Posted on November 26th, 2012
I think it’s safe to say that everyone wants to be happy. If there is such a thing as a universal goal in the context of humanity, happiness must be it, right?
Keeping that in mind, it seems a bit sad that so many people still feel themselves to be in pursuit of happiness. Folks are always trying to figure out, whether deliberately or not, “how to be happy”, as though they aren’t there yet.
I came across an image today on Facebook that really got me thinking.
I like this list. I like the way it doesn’t claim to be the answer to happiness; I like the way it uses words like develop, practice, cultivate, learn – words that address the process, the fact that you can’t just flip a switch to change yourself.
I also agree with most of the points. I consider myself a very happy person, overall, and I think a lot of that is due to things like consciously appreciating what I have, tending towards optimism, and so on.
The thing to remember is, there are certain other factors that allow me to do that – and most of those factors have to do with luck.
I am lucky that my body’s chemicals are balanced, rather than working to sabotage my happiness, as is the case for so many people, and that my health has always been good.
I am lucky that I wasn’t the victim of neglect or abuse when I was too little to defend myself, because in that case I would most likely have issues that would obstruct my well-being.
I am lucky to live in a part of the world where my happiness is not being undermined by war, famine, or disease, and to have been born into a family where we have always had a stable home, lots of love, enough to eat, and good education.
I’d say the above list assumes that “happy people” have the basics covered. People who manage to be happy in spite of those things have, in my opinion, really accomplished something.
It occurs to me that happiness, like unhappiness, compounds itself. Being kind leads to better social relationships, which makes it easier to avoid over-thinking and social comparisons, which in turn facilitates commitment to one’s goals. Furthermore, in spite of the truism that riches and material goods don’t make people happy, IF you already have the fundamentals of happiness covered, I think it’s possible – and reasonable – to feel happy about excellence in more materialistic things (such as my smart phone, my smooth-edge can opener, and my super-comfy shoes). I think it’s valuable to relish stuff that’s good.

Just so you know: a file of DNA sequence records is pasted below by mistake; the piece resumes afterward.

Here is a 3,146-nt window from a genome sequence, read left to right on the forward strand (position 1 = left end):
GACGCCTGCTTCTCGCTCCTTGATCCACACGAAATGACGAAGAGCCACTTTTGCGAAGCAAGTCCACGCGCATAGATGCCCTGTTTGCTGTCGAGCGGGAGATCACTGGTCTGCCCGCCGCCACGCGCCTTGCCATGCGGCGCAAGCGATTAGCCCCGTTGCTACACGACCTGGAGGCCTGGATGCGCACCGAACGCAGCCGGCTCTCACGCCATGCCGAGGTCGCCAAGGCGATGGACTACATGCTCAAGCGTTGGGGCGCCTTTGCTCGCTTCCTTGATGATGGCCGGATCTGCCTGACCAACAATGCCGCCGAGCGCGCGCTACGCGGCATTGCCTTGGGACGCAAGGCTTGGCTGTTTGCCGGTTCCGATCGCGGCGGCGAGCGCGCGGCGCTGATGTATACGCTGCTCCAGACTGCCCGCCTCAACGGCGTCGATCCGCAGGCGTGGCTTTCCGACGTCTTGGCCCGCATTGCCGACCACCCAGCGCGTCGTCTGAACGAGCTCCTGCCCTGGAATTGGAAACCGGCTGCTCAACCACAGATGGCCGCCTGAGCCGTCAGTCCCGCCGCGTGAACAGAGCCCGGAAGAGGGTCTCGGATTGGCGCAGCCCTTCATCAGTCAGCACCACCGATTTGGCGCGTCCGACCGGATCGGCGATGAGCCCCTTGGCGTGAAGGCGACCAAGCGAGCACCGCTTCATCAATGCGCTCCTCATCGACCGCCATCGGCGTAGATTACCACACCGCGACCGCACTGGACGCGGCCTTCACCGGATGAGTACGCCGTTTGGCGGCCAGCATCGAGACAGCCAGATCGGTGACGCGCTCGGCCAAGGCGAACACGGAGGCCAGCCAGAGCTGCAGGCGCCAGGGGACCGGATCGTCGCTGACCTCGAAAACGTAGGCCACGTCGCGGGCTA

Perhaps the best thing about this compounding phenomenon is related to #6: if you’ve worked to hone your “happiness skills”, shall we say, it’s much more feasible to cope with adversity. I think that’s how Anne Frank was able to write beautiful words while hiding from the Nazis, and how the Gaza Doctor was inspired to a hopeful project by the deaths of his daughters. I know it’s how I was able to draw a certain kind of joy from my son’s memorial service.
I want to make sure I include a sort of inverse to that idea, something I’ve learned (with some difficulty): even when you’re a ridiculously fortunate person, with every reason to be happy, it’s okay to get down sometimes. When you’re having a crap time, for whatever reason, it does not help to say to yourself, “But look! You’re so lucky! No excuse to be sad!” Your reasons are your reasons. Even for happy people, feeling like shit occasionally is valid. I’ve been struggling with that for these last two months, but I’ve decided it’s my prerogative to get frustrated when my baby girl is crying instead of sleeping – even though she’s she’s my rainbow baby, and the most precious blessing I could ever have hoped for. It’s okay. I can be filled with gratitude AND want to tear my hair out once in a while. In fact, maybe I appreciate the ups more when there are downs for comparison.
There is one thing from the list of “things happy people do differently” that I immediately zeroed in on – the thing that I need to work on most: #8. These days, I do not put enough time or effort into having “flow experiences.” (I didn’t know that’s what they were called, but I’ll go with it.) Most of the things I do are concurrent in some way, and therefore not awesomely done: nursing A + catching up on email, racing dinky cars + making a to-do list, doing dishes + helping E make playdough shapes, etc. It makes me feel like everything I do is half-assed, which is, frankly, not a happy feeling.
Two things come to mind that can centre my focus completely: 1) studying the scrumptious contours of my children’s faces, and 2) blogging when those children are asleep. Maybe that’s why blogging is so therapeutic for me – letting my mind really chew on a single idea for a significant chunk of time is incredibly satisfying, probably because it’s a “flow experience.” Makes my brain happy.
And, of course, the times I’m able to let go and get completely absorbed in my children… well, there’s no question that those moments are well worth it.
This is happiness.
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